The island province of Guimaras has declared a "state of calamity" following what authorities have called the country's worst oil spill, as international lobby group Greenpeace urged the government to hold petroleum firm Petron and its partners "accountable" for the disaster.
"This is a very serious concern and we need all the help we can get because we have had no oil spill of this magnitude," Environment Secretary Angelo Reyes told reporters in central Bacolod City close to Guimaras Island.
The coast guard said in a statement it has sought the help of international oil spill response companies in dealing with two million liters (528,360 gallons) of industrial fuel leaking out of the tanker Solar I, which sank in rough seas Friday off the southern coast of Guimaras, about 500 kilometers (312 miles) southeast of Manila. Two of the 20 crew members were still missing.
It said the oil spill was a potential "environmental catastrophe" and considered it as "the biggest major oil spill that has hit our country."
The Guimaras provincial board held a meeting Monday in Nueva Valencia town and declared the entire province under a "state of calamity," which allows the speedy release of relief funds during a disaster, said town Mayor Diosdado Gonzaga.
Regional environment chief Julian Amador said 1,128 hectares (2,787 acres) of mangrove in Nueva Valencia and another 26 hectares (64.25 acres) on an island marine reserve have been damaged. The oil was about 10 centimeters (four inches) thick at the Taklong Island marine sanctuary.
Gonzaga said nearby Sibunag town also has been affected.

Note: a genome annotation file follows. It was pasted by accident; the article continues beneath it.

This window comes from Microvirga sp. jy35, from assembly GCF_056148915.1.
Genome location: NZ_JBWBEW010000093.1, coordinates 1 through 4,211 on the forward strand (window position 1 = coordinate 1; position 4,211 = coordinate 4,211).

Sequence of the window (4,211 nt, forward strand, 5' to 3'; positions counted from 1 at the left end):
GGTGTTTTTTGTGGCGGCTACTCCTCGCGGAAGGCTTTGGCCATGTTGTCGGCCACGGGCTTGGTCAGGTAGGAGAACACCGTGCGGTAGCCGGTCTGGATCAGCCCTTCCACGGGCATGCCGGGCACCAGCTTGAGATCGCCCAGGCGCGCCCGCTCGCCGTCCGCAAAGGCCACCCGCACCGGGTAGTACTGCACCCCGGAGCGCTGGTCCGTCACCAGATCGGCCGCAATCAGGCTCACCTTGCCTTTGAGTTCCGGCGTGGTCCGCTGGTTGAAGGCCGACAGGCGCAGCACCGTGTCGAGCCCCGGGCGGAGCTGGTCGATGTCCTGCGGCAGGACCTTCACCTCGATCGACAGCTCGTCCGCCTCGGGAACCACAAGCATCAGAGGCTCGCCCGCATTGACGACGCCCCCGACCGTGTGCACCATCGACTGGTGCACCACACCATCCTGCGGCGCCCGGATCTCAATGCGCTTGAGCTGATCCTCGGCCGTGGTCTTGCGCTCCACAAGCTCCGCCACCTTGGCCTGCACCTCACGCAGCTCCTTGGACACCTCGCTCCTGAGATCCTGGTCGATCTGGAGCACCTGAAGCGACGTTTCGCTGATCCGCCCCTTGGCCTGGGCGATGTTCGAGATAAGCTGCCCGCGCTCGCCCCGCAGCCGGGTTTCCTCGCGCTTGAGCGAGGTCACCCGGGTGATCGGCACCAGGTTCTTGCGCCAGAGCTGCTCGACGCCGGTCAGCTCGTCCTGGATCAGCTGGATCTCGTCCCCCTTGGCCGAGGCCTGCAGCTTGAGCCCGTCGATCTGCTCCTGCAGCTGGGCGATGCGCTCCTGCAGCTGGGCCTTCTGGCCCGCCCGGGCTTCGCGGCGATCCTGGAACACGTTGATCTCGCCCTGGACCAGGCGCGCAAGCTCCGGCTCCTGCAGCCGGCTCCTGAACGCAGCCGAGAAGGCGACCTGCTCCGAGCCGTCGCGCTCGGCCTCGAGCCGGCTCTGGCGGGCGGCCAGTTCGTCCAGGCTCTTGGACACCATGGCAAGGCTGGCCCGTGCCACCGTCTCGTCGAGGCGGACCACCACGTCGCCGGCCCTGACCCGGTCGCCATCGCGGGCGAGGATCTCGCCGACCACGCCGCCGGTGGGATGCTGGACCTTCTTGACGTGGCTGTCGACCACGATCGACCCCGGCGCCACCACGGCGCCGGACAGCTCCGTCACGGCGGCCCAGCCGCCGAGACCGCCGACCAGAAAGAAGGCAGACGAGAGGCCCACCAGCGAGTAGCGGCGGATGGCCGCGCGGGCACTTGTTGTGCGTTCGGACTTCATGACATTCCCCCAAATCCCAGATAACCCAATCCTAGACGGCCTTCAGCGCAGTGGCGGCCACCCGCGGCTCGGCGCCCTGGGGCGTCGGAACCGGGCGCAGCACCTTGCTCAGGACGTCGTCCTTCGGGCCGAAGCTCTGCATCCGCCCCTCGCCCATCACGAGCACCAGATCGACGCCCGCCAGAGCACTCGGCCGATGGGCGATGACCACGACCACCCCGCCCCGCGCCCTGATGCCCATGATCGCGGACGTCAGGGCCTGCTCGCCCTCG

Officials in Valladolid on the southern tip of nearby Negros Occidental province also declared a "state of calamity" as the oil slick approached its shores late Tuesday.
The waters around the island resort of Inampulugan, part of Negros Occidental's Pulupandan municipality, was contaminated Tuesday.
Gonzaga said about 6,000 of his constituents, mostly dependent on fishing, have been affected but the number could increase after local officials complete a survey.
Emergency food supplies -- rice and canned goods -- have been distributed to residents of 11 coastal villages along 132 kilometers (82.5 miles) of the municipal shoreline, Gonzaga said.
"Our shorelines hit by the oil look like they were painted black. Anything it touches turns black," he told The Associated Press by cellular telephone.
He said the bunker oil was "very sticky, like molasses."
He said the oil spill has also spread to 24 hectares (59 acres) of seaweed farms, putting their harvests at risk.
Cmdr. Harold Jarder, the coast guard officer supervising the containment of the oil spill, said the tanker is more than 900 meters (3,000 feet) under water about 27 kilometers (16.5 miles) south of Guimaras.
"We have no capability in the Philippines to reach the bottom," he told the Associated Press.
He refused to speculate on how much fuel has already leaked out of the tanker since it sank, but said the oil slick Tuesday already was 27 kilometers (17 miles) long and about 50 meters (165 feet) wide and being swept by the currents southeastward toward Negros Island.
He said coast guard crews could not contain the spill over the site of the sinking with floating booms because of the big waves. He said they have resorted to spraying chemicals to disperse the fuel.
Meanwhile, the international environmental group Greenpeace, reacting to the spill, urged the government to hold petroleum firm Petron "and its partners accountable for damages to marine and coastal ecosystems and for their rehabilitation."
"The scale of this oil spill may turn to be even larger than the Semirara oil spill last year and threatens at least three marine reserves in Visayas," the group said in a statement, warning that the leaking fuel could cause "long-term and possibly permanent damage to the environment and livelihoods of people."
Greenpeace suggested that regulations be crafted to enforce the "highest standards" on the shipping industry and those chartering vessels to prevent new spills.
"Oil causes climate change which in turn triggers extreme weather events. What is clear is that from oil spills to global warming, the price of oil is a lot higher than what we pay at the pump," Greenpeace said.
But it added that the "only way to avert either of these environmental catastrophes is to reduce our dependence on oil."